good point, and frankly there's something about the uk that is very baffling to me: they seem to be a very anti-youth and anti-child society. can anyone explain to me why they seem to hate their new generation so much??

So? (3, Funny)

Farmer Tim (530755) | more than 4 years ago | (#31355172)

Most adults I know can't stand classical music either, so I doubt this will have a long term effect on listening habits; who knows, being exposed to it might actually get more kids interested in it. And as someone in their late 30's who can still hear frequencies up to 20kHz I'd much rather this than those buzz generators, as long as the sound quality isn't too bad and they don't play too much Satie (I don't want to fall asleep and miss my bus).

Re:So? (2, Insightful)

Capsaicin (412918) | more than 4 years ago | (#31355344)

Most adults I know can't stand classical music either.

I would hazard a guess and say that the people who dreamt up this scheme don't either. I do wonder why this is news though, this idea was tried out at least a decade ago.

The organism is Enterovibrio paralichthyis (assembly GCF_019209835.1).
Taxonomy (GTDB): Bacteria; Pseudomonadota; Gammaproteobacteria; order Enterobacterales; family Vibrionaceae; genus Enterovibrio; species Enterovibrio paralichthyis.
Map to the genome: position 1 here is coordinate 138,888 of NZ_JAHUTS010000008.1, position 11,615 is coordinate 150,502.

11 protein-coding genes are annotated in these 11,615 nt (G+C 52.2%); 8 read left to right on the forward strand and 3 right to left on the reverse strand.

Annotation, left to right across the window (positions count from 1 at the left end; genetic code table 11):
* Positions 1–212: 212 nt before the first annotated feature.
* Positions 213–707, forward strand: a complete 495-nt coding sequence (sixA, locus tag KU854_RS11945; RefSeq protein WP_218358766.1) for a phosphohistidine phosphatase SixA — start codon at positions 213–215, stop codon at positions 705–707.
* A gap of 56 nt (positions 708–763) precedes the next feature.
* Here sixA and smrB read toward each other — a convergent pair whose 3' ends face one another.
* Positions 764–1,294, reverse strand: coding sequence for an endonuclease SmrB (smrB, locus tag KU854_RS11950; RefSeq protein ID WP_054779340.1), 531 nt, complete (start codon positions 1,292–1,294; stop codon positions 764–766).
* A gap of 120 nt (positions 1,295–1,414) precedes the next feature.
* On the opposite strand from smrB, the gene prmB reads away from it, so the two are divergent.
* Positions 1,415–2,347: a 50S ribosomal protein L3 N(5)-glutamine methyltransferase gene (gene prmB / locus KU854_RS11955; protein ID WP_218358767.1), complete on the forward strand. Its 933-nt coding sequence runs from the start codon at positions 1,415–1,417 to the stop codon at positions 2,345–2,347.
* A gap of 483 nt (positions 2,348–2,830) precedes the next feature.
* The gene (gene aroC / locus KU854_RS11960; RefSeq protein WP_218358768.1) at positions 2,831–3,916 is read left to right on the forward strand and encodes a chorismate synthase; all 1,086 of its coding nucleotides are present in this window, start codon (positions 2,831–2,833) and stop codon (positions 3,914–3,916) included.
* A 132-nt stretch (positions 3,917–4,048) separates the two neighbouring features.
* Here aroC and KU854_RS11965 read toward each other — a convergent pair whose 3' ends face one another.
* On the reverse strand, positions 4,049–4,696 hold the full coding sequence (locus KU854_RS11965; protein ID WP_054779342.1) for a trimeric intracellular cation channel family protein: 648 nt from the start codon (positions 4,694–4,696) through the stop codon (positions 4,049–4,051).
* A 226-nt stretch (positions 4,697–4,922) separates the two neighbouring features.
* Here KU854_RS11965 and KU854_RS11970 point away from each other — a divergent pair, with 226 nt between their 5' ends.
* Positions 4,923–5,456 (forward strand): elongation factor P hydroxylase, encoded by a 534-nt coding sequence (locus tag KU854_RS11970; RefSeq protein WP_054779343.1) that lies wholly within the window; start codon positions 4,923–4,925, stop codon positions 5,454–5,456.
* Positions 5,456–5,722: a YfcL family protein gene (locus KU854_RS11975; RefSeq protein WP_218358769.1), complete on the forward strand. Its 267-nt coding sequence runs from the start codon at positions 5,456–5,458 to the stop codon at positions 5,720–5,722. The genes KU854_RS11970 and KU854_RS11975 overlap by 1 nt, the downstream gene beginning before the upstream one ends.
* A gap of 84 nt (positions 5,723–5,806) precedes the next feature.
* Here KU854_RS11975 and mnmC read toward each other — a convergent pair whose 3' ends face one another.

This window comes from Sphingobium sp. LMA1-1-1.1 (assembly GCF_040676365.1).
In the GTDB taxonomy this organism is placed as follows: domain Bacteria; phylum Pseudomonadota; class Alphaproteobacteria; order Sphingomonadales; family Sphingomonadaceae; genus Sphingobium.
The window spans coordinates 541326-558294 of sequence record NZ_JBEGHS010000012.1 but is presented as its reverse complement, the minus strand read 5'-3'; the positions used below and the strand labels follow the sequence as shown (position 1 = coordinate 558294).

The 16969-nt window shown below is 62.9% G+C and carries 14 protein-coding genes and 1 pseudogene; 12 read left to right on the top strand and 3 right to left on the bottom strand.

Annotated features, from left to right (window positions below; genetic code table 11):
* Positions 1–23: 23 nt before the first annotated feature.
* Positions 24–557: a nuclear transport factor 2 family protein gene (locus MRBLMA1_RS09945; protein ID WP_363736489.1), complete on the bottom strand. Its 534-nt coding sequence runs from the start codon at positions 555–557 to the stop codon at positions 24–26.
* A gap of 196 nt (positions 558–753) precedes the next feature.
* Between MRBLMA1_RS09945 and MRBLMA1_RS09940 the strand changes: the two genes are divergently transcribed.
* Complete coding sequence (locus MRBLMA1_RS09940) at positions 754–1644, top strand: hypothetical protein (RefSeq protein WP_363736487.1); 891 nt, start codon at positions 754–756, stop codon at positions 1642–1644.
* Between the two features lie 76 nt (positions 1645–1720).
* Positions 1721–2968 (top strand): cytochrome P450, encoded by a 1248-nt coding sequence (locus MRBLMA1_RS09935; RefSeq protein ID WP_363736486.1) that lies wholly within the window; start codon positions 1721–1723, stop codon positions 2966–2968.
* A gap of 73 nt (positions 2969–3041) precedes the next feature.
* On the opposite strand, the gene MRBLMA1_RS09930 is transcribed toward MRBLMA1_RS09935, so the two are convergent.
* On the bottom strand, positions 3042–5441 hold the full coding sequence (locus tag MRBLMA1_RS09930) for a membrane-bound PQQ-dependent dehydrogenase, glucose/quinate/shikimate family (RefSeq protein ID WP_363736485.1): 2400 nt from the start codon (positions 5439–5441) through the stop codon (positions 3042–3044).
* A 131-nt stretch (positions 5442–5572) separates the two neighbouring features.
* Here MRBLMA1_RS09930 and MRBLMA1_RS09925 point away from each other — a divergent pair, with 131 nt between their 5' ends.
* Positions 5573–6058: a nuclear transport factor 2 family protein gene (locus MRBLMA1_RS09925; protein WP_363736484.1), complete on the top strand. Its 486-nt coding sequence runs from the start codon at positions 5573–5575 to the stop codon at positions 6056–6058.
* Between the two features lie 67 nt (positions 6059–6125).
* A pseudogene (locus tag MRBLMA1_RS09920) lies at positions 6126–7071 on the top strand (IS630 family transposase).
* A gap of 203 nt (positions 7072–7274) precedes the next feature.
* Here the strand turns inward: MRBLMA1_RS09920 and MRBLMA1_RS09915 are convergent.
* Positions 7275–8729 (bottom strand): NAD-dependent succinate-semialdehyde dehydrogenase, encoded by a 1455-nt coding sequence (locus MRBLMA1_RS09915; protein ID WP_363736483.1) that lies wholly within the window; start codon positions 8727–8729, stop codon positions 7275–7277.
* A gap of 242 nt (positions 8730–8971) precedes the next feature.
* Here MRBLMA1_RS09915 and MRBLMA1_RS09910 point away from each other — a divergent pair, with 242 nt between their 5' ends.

This tactic is being used against adults also. (5, Interesting)

Anonymous Coward | more than 4 years ago | (#31355194)

Where I live there is a notorious corner for crack cocain, prostitution, bloody fights, and anything you can imagine.

Despite constant city owned surveillance equipment the activity continues.

The local Diner installed speakers and pipes out jazz, classical, etc. I find it to be kind of nice mood music, for an elevator.

  It has cut down on the drug dealers, kids hanging out, street performers, and the homeless who are normally sitting on the sidewalk asking for change. Apparently the softly played music is enough of an annoyance that they go away.

Miles Davis - 1
Bach - 1
Panoptic sort - 0

Re:This tactic is being used against adults also. (0)

Anonymous Coward | more than 4 years ago | (#31355226)

Where I live there is a notorious corner for crack cocain, prostitution, bloody fights, and anything you can imagine.

Really, do all of your stories have to begin this way?

WWII (1)

Dutchy Wutchy (547108) | more than 4 years ago | (#31355202)

Weren't many "atrocities" committed in World War II by avid listeners of classical music, and social movements formed that threw out classical arts? In 30 years, will they be blasting turn-of-the-millennium music?